The History of Mill Waters

Mill Waters today is known as a peaceful haven for wildlife and filled with leisure activities, but in the early 19th century the area was a thriving manufacturing hub. There are three public spaces along the River Maun Corridor at Mill Waters, found between Sutton in Ashfield and Mansfield. These are Kings Mill Reservoir, Sutton Lawn, and Hermitage Ponds where the Industrial Revolution and better transport links significantly changed the area's manufacturing landscape. 

The history of mills
The area around Kings Mill Reservoir in the 19th century offered a swathe of water powered mills along the River Maun extending towards Mansfield. A record of a mill at King’s Mill can be traced back to the Domesday book published in 1086. In those days Sutton and Skegby were part of Mansfield, and King’s Mill was used to grind corn to make flour powered by the water from a small pond. There are references to other mills in the area including Hermitage Mill in 1302, and Stanton Mill, then known as Walke Mill, in 1370.

The Industrial Revolution and the Luddites
Until the Industrial Revolution people had spun wool or knitted on machines, or frames, in their homes. With the advent of new technology, which increased the speed of production, small workshops began to spring up and the framework knitters’ profits plummeted. Their cause was taken up by the Luddite movement, which organised protests and the smashing up of frames. One of the Luddite leaders, Jeremiah Brandreth, lived in Sutton and died for the cause.   

The invention of the Water Frame spinning machine by Richard Arkwright in 1769, which could spin 96 strands of yarn at once, signalled the birth of factory production. It was Samuel Unwin who brought the technology to Sutton, and planted his first factory on what is now Sutton Lawn. Between the 1780s and late 1830s, many more mills along the River Maun were either built or converted, mainly for cotton doubling – a process for twisting threads together to create a yarn.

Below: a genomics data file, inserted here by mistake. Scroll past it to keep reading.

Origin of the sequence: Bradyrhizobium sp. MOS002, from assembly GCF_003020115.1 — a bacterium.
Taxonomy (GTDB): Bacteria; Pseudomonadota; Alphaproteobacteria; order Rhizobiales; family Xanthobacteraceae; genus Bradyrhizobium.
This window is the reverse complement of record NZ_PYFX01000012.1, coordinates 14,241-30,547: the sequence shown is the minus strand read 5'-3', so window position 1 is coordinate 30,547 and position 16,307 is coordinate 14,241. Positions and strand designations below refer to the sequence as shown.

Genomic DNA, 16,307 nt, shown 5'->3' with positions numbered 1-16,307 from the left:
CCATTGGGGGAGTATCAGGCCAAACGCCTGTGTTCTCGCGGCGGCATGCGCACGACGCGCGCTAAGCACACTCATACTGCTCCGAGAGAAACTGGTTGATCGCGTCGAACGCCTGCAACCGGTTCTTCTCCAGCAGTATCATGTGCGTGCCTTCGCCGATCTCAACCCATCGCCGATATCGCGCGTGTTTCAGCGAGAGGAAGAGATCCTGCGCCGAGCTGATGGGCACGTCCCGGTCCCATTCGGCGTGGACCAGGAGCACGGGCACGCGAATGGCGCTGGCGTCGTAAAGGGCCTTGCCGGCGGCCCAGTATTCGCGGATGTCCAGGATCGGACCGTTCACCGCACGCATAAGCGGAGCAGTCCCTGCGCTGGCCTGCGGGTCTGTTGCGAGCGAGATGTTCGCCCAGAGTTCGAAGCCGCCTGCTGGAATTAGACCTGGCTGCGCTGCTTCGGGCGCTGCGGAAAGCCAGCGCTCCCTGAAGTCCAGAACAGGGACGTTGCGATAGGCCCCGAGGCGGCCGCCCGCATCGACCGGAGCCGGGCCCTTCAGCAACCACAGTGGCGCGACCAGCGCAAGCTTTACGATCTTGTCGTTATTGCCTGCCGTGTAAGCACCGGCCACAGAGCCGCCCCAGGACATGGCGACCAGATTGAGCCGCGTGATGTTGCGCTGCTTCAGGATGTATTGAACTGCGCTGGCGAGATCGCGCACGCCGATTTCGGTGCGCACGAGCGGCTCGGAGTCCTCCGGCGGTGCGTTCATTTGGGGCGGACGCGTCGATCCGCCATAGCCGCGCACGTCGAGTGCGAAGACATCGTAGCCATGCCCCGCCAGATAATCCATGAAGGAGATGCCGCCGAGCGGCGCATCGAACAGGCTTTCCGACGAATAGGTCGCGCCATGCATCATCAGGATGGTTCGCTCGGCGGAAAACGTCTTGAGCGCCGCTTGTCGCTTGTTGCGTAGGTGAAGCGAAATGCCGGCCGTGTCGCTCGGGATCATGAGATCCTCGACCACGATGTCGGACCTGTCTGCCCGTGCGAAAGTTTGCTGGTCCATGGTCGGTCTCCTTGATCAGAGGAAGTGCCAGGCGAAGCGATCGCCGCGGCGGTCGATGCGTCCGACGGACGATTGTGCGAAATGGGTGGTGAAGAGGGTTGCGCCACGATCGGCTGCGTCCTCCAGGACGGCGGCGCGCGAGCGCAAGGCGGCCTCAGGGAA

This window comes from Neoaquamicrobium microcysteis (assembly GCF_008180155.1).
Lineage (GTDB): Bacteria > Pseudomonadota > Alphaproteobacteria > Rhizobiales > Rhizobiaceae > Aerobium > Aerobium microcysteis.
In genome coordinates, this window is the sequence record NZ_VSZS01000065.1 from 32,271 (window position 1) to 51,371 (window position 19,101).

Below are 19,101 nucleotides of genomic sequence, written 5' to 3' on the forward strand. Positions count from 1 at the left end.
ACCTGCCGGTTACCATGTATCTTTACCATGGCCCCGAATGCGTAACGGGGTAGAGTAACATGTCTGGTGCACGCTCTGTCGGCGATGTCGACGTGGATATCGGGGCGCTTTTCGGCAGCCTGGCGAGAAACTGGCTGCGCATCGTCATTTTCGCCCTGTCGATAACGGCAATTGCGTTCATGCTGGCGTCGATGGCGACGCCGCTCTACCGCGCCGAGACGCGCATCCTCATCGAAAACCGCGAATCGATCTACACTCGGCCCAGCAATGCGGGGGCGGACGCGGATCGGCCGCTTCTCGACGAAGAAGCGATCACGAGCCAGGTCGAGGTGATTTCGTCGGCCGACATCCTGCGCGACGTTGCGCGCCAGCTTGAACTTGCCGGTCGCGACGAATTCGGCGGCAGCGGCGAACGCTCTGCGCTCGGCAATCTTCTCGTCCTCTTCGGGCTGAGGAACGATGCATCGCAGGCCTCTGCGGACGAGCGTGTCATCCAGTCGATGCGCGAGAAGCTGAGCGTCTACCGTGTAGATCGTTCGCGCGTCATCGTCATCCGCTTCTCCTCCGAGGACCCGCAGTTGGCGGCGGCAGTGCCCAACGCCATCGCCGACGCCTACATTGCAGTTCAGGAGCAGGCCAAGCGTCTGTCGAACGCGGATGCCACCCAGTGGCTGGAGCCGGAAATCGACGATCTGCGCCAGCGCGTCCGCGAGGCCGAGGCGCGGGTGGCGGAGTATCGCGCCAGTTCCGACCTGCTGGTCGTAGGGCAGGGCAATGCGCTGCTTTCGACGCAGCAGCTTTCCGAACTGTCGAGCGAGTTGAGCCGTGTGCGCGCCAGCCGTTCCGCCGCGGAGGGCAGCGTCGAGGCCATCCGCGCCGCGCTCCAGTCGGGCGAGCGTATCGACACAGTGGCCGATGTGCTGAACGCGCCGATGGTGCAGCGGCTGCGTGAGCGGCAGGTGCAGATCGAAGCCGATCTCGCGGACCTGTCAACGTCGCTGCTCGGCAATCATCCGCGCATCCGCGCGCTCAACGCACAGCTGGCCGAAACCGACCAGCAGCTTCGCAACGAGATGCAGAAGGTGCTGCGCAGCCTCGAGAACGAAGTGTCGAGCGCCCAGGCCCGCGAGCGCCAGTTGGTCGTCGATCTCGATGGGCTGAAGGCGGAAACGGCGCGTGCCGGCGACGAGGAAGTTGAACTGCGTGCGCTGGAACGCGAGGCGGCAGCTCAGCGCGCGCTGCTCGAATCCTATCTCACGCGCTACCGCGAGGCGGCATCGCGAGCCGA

The creation of the reservoir
The land around the Mill Waters Heritage Site was part of the 15,000-acre Welbeck Estate, owned by the Dukes of Portland from 1734 until it became a limited company in 1923. There wasn’t a reservoir until 1839. The family still own the business, although there is no longer a Duke. William Bentinck, the 4th Duke of Portland, commissioned the flooding of the 72 acres of farmland in 1837, including the ancient mill pond near the old King’s Mill, to create a reservoir that would supply water all year round to the mills further down the River Maun, so that they could stay competitive.

The reservoir took two years to dig out. Many men had returned from the Napoleonic wars and the project gave work to them, as well as the unemployed stockingers in the town. According to the historian Albert Sorby Buxton, the labourers were helped by donkeys who were used to trample down the banks. The 4th Duke was known affectionately as ‘Old Leather Breeches’ by his tenants, and 800 of them clubbed together to commission his 80th birthday portrait wearing his signature clothing in 1852.